Trinity Churchyard in Newport, RI
Trinity Church is the oldest Episcopal parish in Rhode Island. The Newport, Rhode Island congregation began to gather about 1698. When Richard Coote, 1st Earl of Bellomont was investigating charges of the infractions of the Navigation Acts in Rhode Island, he requested that the Board of Trade send a minster from England to Rhode Island. The first church was built in 1700. The present church built in 1725-26, was designed by local builder Richard Munday, who based his designs on those that he had seen that Sir Christopher Wren had used in London churches in the late 17th century and Boston's Old North Church. Trinity, however, was built entirely of wood. It is believed to be the only church building with its three-tiered wineglass pulpit reamaining in its original position in the center of the aisle, in front of the altar. The building was enlarged in 1764, but otherwise retains its original character with box pews.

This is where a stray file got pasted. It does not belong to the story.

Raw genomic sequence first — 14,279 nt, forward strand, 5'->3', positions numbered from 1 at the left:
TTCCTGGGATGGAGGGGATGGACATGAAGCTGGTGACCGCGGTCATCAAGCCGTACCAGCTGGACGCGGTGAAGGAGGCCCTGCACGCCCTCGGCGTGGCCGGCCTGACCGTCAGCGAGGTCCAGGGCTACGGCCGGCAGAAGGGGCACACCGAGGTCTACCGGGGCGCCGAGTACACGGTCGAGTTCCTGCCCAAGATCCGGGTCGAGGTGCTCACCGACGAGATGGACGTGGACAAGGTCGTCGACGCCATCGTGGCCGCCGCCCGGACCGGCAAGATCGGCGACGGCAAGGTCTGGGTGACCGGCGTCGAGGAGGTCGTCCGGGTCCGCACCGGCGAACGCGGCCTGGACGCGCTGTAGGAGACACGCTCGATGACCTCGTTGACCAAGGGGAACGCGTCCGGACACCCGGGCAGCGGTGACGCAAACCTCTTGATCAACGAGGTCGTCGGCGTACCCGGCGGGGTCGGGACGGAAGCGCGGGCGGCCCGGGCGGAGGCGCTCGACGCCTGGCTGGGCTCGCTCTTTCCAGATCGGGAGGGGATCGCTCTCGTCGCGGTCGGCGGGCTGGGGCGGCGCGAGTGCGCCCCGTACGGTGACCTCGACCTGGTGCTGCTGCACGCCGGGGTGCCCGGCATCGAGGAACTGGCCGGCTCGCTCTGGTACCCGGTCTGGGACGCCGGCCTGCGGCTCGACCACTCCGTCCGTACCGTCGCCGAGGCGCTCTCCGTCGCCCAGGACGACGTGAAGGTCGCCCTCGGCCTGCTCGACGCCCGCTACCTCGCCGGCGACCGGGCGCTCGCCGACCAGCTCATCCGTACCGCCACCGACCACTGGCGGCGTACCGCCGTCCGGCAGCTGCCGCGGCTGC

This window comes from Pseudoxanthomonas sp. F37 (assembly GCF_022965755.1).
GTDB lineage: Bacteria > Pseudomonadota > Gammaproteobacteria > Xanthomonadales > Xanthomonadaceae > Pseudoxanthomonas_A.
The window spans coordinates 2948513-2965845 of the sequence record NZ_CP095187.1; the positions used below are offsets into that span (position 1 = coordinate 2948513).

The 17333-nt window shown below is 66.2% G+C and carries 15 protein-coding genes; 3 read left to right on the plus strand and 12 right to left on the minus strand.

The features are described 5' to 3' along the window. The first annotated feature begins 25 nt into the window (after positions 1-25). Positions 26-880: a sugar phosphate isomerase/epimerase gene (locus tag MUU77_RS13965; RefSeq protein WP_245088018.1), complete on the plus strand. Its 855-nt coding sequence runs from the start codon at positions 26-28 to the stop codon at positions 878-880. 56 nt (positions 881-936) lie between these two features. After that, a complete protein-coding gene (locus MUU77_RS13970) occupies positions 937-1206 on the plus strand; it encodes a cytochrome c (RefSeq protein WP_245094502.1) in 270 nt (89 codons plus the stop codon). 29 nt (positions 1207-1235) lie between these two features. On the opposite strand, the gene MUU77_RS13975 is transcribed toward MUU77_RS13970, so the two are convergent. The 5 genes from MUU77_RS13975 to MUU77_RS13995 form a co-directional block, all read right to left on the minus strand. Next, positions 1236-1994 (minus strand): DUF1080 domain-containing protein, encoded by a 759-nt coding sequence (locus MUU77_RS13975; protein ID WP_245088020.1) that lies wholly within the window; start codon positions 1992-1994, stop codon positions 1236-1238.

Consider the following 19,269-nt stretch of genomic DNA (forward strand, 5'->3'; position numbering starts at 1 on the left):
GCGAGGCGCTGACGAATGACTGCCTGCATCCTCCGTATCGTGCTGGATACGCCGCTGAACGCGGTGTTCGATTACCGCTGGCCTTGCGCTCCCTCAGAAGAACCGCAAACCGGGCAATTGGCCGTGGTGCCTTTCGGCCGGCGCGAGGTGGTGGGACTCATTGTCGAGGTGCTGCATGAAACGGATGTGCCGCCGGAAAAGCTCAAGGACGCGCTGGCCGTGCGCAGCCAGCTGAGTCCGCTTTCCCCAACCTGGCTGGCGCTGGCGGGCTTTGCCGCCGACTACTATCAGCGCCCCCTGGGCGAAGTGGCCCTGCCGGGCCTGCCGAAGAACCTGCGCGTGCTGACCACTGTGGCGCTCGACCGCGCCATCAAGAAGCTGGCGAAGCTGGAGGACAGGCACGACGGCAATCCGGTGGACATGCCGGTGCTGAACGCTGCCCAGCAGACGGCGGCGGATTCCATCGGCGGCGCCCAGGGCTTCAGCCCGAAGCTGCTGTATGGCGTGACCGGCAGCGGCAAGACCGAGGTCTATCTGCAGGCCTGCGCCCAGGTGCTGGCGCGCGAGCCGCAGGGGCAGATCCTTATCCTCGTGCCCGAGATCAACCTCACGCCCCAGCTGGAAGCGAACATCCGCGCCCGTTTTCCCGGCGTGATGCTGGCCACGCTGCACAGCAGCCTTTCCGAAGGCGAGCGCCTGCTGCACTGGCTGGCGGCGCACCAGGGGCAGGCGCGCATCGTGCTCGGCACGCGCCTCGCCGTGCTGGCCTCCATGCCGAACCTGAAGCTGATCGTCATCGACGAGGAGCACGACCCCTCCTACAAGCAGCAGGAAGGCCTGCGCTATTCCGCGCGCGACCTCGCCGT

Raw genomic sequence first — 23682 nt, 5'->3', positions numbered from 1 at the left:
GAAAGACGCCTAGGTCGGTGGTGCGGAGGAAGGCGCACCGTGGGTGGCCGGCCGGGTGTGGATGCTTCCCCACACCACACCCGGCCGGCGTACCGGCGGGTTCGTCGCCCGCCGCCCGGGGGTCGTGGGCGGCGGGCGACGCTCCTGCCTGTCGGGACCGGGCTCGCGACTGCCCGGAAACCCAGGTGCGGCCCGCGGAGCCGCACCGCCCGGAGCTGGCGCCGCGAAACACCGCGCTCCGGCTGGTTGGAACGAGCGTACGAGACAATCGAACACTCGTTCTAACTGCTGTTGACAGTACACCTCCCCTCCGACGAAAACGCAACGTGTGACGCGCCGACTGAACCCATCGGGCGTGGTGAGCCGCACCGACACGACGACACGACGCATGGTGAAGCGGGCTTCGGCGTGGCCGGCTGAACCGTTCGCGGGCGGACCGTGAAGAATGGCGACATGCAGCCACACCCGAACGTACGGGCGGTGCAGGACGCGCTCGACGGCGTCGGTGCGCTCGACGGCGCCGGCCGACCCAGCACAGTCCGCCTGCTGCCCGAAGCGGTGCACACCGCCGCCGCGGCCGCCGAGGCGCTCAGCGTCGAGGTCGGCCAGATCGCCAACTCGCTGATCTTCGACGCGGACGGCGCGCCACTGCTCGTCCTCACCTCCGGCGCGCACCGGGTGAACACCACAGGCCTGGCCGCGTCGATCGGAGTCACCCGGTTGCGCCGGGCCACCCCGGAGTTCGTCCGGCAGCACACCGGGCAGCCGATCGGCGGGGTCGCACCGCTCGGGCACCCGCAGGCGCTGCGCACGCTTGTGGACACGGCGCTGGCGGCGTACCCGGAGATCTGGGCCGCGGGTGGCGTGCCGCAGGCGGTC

Narragansett Bay dominates the geography of the tiny state of Rhode Island, extending 25 miles northwards and inland from the Atlantic Ocean right into the heart of its major cities. It is fed by the watersheds of 3 major rivers: the Blackstone, the Taunton and the Pawtuxet. Narragansett Bay defines the region's culture, its history, sense of place and quality of life. The cities of Providence, Newport, Fall River, Warwick and Newport all owe their start to the bay and the opportunities it provided for water power, commercial growth and transportation. Once badly polluted, the Narragansett Bay has made a tremendous comeback in the last 3 decades as communities all around the bay have revitalized their connection to the bay and taken steps to curb human impact. Aerial Vr plans a series of panoramas intended to capture the area's unique natural beauty, both from its surface and from the air as well as the vitality and uniqueness of its communities.